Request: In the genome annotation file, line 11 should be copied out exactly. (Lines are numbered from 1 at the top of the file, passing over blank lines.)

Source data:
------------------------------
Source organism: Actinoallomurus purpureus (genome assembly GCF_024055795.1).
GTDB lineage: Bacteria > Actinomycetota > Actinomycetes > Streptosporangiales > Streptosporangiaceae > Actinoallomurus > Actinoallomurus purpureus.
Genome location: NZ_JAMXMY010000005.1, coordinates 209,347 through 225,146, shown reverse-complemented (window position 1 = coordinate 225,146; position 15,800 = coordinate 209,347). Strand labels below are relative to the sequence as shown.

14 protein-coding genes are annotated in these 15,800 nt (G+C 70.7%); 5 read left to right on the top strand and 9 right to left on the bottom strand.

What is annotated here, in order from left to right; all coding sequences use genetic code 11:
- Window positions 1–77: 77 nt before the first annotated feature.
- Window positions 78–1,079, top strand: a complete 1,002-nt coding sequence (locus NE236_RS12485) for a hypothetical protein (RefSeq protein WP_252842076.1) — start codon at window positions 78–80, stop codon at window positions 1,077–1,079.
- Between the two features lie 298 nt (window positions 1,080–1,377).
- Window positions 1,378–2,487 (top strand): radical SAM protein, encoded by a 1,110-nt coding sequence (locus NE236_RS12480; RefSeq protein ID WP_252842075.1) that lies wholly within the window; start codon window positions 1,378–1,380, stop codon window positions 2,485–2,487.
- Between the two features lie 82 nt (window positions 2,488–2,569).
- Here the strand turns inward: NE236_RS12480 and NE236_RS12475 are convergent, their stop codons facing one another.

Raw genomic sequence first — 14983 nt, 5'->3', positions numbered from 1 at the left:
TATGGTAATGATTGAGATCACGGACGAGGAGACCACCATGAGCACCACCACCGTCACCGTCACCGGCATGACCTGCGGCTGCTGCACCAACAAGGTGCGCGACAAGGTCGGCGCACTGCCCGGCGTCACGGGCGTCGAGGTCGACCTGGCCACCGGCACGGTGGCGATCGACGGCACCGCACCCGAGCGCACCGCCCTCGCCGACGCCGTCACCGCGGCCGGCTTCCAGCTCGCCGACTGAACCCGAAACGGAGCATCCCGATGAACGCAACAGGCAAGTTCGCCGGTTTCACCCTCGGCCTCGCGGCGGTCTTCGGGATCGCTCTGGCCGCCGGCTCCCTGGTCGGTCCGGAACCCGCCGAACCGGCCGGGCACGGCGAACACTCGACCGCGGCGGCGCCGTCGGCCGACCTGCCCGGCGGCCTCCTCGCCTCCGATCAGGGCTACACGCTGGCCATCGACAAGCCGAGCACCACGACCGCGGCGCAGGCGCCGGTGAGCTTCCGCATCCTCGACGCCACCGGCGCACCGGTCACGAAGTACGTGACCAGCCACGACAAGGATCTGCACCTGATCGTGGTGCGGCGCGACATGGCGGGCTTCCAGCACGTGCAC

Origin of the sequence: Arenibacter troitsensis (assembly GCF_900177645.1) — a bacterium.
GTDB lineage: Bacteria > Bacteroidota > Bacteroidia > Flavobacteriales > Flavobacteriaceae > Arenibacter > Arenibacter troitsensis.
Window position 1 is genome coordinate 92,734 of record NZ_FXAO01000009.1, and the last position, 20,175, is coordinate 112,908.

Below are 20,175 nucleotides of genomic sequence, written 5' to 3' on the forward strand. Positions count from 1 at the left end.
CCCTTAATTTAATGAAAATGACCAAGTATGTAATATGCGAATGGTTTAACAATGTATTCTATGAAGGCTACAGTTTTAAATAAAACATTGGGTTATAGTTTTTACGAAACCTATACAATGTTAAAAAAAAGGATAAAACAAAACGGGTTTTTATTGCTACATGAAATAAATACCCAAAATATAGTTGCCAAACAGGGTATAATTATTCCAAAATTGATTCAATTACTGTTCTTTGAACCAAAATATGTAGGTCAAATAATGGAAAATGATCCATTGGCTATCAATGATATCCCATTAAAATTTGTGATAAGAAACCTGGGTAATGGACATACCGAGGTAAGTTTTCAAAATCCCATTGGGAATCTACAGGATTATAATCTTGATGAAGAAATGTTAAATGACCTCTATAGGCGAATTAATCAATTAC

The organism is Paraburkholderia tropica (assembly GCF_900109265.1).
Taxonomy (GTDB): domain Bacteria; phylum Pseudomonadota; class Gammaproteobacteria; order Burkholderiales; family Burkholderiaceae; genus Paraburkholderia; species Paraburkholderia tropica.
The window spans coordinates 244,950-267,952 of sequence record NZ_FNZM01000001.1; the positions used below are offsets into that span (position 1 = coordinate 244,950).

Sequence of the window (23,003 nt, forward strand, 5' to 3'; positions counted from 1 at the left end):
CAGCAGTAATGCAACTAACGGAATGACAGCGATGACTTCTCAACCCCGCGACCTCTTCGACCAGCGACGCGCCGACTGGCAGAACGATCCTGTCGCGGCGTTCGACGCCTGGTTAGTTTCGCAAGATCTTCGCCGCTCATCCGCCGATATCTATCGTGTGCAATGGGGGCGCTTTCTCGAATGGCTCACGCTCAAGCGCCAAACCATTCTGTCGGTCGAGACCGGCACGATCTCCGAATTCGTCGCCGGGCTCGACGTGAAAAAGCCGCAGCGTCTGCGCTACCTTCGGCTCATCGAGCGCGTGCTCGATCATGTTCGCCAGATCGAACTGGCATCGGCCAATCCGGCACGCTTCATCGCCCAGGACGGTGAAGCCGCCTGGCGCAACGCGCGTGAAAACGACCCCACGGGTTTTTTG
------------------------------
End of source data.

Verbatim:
- Here the strand turns inward: NE236_RS12480 and NE236_RS12475 are convergent, their stop codons facing one another.